LGBTI Equality, back to the closet?

2014-05-14 13:40

In recent years, there has been a marked proliferation in the legalisation of same sex marriages and civil unions, in countries across the world. If the world had a coming out party, 2013 would have been it. Same sex marriages and civil unions are now legal in 17 countries across the world, the most recent of which is Wales (Provisions of the Marriage (Same Sex Couples) Act[1] allowing same sex couples to marry, came into force on 13March 2014), in addition to an increasing number of American nations.

However the emergence of LGBTI rights to the fore, and corresponding trend of the legalisation of same sex marriages and civil unions, has been accompanied by substantial backlash from countries where homophobia is an engrained cultural phenomenon. This has been achieved by the promulgation of inherently homophobic legislation, generally characterized by harsh punitive sanctioning of homosexual activity.

Two countries sprouting recent homophobic legislation arise from the African continent, namely Nigeria and Uganda. The Ugandan Anti- Homosexuality Act[2] was signed into law on 24 February 2014, whilst similar legislation[3] was promulgated in Nigeria on 13 January 2014.

The aforementioned legislation has not only served as a legal instrument to condone, and further to codify homophobic practises within their respective countries, but is indicative of an alarming trend in African countries to criminalize homosexuality. (Homosexuality is criminalized in 38 African countries.)

South Africa is the only country on the African continent, and in the world, where LGBTI citizens are afforded constitutional protection against discrimination on the basis of sexual orientation. This is attributable to a historical struggle for LGBTI rights, culminating in the identification and inclusion of sexual orientation as a ground of discrimination, in Section 9 of the South African Constitution[4].  In addition, LGBTI citizens enjoy several of the rights and privileges afforded to their heterosexual counterparts, through periodic legislative intervention in respect of inter alia, the right to spousal benefits[5], adoption[6] and marriage[7] by the South African judiciary.

In theory, the South African legislative framework provides a secure environment for the promotion of equality for LGBTI citizens. The reality however, is quite different, and involves the tenuous struggle between constitutional ideals and African traditionalism.

In 2012, the National House of Traditional Leaders submitted a suggestion to the Constitutional Review Committee, proffering the removal of sexual orientation as a listed category from Section 9 of the Constitution[8], stating “The ANC was aware that the great majority does not want to give promotion and protection to these things.”

Therefore, it came as no surprise when South African government offered an effective non response to the promulgation of the Anti- Homosexuality Act[9] adopted by Uganda, in Parliament earlier this month. Despite calls from the South African Human Rights Commission for the condemnation of the Bill, President Jacob Zuma ambiguously stated, "South Africa respects the sovereign rights of other countries to adopt their own legislation. In this regard, through diplomatic channels South Africa engages with Uganda on areas of mutual concern bearing in mind Uganda's sovereignty."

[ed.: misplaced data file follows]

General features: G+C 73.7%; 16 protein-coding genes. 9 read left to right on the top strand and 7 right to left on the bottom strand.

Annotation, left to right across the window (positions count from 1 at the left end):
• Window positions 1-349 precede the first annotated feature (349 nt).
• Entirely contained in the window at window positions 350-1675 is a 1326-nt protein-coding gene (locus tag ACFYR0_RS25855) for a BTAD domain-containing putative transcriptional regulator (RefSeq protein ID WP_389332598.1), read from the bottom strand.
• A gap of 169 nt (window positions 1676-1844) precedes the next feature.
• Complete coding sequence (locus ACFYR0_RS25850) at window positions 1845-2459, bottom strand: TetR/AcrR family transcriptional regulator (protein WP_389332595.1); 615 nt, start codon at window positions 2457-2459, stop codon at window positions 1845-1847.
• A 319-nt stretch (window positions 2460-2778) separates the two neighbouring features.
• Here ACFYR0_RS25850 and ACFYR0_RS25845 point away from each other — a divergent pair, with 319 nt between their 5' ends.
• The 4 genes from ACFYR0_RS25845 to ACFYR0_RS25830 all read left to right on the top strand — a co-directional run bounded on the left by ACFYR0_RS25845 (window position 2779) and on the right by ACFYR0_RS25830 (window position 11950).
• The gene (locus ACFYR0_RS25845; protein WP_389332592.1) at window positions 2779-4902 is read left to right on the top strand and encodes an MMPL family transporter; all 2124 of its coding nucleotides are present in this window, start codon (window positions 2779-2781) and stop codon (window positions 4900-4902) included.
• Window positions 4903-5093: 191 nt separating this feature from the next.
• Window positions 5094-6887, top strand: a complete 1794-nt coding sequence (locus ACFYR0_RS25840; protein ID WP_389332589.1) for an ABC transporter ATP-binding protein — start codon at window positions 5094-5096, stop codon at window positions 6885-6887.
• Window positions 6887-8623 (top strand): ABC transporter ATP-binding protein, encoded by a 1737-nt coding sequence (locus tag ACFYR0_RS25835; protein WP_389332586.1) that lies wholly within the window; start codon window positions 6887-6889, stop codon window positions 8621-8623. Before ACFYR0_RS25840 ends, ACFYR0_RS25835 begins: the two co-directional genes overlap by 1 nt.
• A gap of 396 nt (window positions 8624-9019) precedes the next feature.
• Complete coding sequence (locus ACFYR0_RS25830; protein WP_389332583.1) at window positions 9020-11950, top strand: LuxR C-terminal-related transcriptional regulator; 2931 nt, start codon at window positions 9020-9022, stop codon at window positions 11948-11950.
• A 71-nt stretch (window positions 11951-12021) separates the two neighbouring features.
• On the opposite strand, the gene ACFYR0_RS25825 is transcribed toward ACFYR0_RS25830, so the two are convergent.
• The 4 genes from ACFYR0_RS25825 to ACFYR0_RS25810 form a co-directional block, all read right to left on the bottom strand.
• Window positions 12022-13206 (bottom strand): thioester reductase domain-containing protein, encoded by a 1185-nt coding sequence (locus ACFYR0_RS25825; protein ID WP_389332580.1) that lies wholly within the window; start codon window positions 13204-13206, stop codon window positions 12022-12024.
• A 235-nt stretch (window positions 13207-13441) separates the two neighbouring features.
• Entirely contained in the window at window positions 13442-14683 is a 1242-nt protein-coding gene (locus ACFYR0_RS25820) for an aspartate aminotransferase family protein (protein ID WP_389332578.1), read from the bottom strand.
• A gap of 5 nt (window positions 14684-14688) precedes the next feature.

What was required from the South African government was a clear and unequivocal stance against the Anti- Homosexuality Act[10] adopted by Uganda. This would have been symbolic of South Africa’s recognition of past injustice, and a commitment to an identifiable human right’s struggle, which is the cornerstone of our constitutional democracy.

In this respect the Democratic Alliance is commended, in their attempt to pass a motion in Parliament condemning the Anti- Homosexuality Act adopted by Uganda[11]. Whilst the motion was rejected “in its entirety”, the efforts of the Democratic Alliance in furthering the “gay agenda” are not only reflective of the values upon which our constitutional democracy is founded, but is indicative of an unwavering commitment to policy, irrespective of the consequences arising from conservative quarters in throes of election season.

The non response on behalf of South African government relegated the plight of LGBTI citizens, in South Africa and abroad, to a non issue instead of a human rights struggle. It left a disparate and often unrepresented sector of society voiceless, and indirectly pushed the struggle for LGBTI equality back into the closet.


[1] Marriage (Same Sex Couples) Act, 2014.

[2] Anti-Homosexuality Act, 2014.

[3] Same Sex Marriage (Prohibition) Bill, 2011.

[4] Constitution of the Republic of South Africa, 1996.

[5] Satchwell v President of the Republic of South Africa and Another 2002 (6) SA 1 (CC).

[6] Du Toit and Another v Minister of Welfare and Population Development and Others 2003 (5) SA 621 (CC).

[7] Lesbian and Gay Equality Project and Eighteen Others v Minister of Home Affairs 2006 (1) SA 524 (CC).

[8] Constitution of the Republic of South Africa, 1996.

[9] Anti- Homosexuality Act, 2014.

[10] Ibid.

[11] Anti- Homosexuality Act, 2014.

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